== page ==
Psalms 141:5. The End of Excuses

Psalms 141:5 Let the righteous smite me; it shall be a kindness: and let him reprove me; it shall be an excellent oil, which shall not break my head: for yet my prayer also shall be in their calamities.

For the last two weeks I’ve been involved in a counseling ministry with a group of prisoners at Belle Isle Correctional Facility. This program uses Biblical stories to help offenders get a clearer understanding of how their actions affect victims, and prepare them for life following incarceratoin.

this morning we went through an exercise thinking about excuses Zacchaeus may have made for taking extra tax money

  1. People disrespected him
  2. He had debts to pay
  3. In younger years he didn’t have much
  4. Somebody else would get the job anyways (why not him?)
  5. And he was trying to motivate others to fight against Rome

it was interesting through the exercise to find Zacchaeus had some good, legitimate reasons for doing what he did. And those reasons became rationalizations (excuses) as to why his sin wasn’t actually a big deal.

As we finished the session it seemed as if the men started to grasp how excuses (even legitimate reasons) kept them from seeing how their actions affected others.

It was a blessing to be used by God to show their excuses didn’t make sin right. But it was also a reminder that each one of us hide behind our excuses occasionally.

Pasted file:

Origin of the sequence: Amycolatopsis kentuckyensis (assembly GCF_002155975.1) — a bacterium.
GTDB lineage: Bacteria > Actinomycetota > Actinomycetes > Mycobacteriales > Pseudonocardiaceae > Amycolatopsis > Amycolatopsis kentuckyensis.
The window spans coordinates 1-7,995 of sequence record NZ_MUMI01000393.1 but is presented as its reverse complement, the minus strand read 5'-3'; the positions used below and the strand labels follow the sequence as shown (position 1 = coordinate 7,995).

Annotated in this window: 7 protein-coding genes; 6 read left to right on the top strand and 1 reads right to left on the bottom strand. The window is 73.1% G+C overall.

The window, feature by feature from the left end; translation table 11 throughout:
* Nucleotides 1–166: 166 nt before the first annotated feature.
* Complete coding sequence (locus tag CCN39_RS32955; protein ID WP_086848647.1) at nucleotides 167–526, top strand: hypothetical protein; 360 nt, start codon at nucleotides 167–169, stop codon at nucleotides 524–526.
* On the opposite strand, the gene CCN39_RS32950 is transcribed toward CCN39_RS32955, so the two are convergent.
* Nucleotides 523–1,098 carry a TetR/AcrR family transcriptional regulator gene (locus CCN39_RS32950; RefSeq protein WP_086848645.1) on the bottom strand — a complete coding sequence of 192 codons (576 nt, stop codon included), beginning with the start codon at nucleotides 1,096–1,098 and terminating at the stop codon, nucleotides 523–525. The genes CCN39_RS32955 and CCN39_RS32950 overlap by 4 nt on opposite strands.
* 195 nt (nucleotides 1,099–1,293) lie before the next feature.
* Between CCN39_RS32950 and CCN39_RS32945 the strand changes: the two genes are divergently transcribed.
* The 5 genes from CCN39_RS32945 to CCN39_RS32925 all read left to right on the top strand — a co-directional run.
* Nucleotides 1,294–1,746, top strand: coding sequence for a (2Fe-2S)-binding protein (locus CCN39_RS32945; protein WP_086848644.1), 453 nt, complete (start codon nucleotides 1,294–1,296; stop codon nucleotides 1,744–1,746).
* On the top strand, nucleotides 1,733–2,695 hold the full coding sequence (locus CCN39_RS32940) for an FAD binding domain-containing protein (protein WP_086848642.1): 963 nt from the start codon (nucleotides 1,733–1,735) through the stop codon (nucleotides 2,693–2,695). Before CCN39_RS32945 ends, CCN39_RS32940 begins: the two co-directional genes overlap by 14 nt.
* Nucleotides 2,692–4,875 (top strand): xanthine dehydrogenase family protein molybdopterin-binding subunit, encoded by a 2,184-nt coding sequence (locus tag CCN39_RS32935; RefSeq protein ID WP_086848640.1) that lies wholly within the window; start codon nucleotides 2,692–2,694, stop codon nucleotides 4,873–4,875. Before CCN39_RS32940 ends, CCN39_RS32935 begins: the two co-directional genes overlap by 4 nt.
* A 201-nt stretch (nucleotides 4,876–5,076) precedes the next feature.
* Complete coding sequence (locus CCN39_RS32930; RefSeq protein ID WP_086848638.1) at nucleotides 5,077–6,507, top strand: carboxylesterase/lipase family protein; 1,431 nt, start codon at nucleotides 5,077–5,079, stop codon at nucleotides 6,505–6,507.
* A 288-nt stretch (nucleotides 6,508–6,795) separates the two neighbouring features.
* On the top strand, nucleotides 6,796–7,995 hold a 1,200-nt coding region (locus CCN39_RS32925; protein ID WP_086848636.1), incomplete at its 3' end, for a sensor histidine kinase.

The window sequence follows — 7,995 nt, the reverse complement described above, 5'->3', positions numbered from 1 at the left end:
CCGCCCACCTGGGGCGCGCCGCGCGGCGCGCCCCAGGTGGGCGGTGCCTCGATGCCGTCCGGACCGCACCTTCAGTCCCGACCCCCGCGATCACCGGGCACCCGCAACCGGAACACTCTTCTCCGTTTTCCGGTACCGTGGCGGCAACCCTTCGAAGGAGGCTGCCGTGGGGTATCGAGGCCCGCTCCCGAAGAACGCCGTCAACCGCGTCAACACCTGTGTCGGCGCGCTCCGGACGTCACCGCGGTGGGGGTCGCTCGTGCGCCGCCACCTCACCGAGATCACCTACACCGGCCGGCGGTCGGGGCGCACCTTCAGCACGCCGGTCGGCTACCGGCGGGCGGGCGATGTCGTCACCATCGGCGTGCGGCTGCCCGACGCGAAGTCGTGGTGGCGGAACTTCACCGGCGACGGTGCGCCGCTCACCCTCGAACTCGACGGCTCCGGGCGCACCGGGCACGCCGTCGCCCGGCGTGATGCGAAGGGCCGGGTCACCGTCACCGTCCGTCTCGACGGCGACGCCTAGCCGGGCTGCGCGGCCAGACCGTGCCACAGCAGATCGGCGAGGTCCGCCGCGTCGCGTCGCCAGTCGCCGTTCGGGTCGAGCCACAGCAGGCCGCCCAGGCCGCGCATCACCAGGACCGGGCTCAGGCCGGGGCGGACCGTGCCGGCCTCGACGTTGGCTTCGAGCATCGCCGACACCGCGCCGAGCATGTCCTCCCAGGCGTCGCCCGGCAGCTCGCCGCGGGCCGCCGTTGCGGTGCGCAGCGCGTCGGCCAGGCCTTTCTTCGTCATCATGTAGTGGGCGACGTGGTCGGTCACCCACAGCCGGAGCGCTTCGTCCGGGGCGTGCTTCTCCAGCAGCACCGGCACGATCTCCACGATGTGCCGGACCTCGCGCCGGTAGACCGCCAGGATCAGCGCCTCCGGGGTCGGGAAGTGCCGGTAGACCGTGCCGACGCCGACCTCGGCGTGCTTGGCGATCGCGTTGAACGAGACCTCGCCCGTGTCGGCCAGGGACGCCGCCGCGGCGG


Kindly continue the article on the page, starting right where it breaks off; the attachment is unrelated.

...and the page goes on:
the words of David in Psalms 141:5 are strange because he calls smiting a kindness! In my personal opinion he is referring to a reproof (confrontation) that points out sin that needs to be dealt with.

This confrontation is a blessing because its goal is to bring repentance and growth in a persons life (Galatians 6:1) instead of tripping the person up spiritually (Psalms 140:1-5). Though painful, those experiences restore the relationship with God, and fellow Believers.

Of course this doesn’t mean that we can go around being “Jerks for Jesus” and condemning everyone that we see. But I’m afraid the awkwardness of these confrontations keeps most Christians from doing it at all.

The point is cutting through someones excuses and revealing their sin is a kindness, even if they don’t feel that way.

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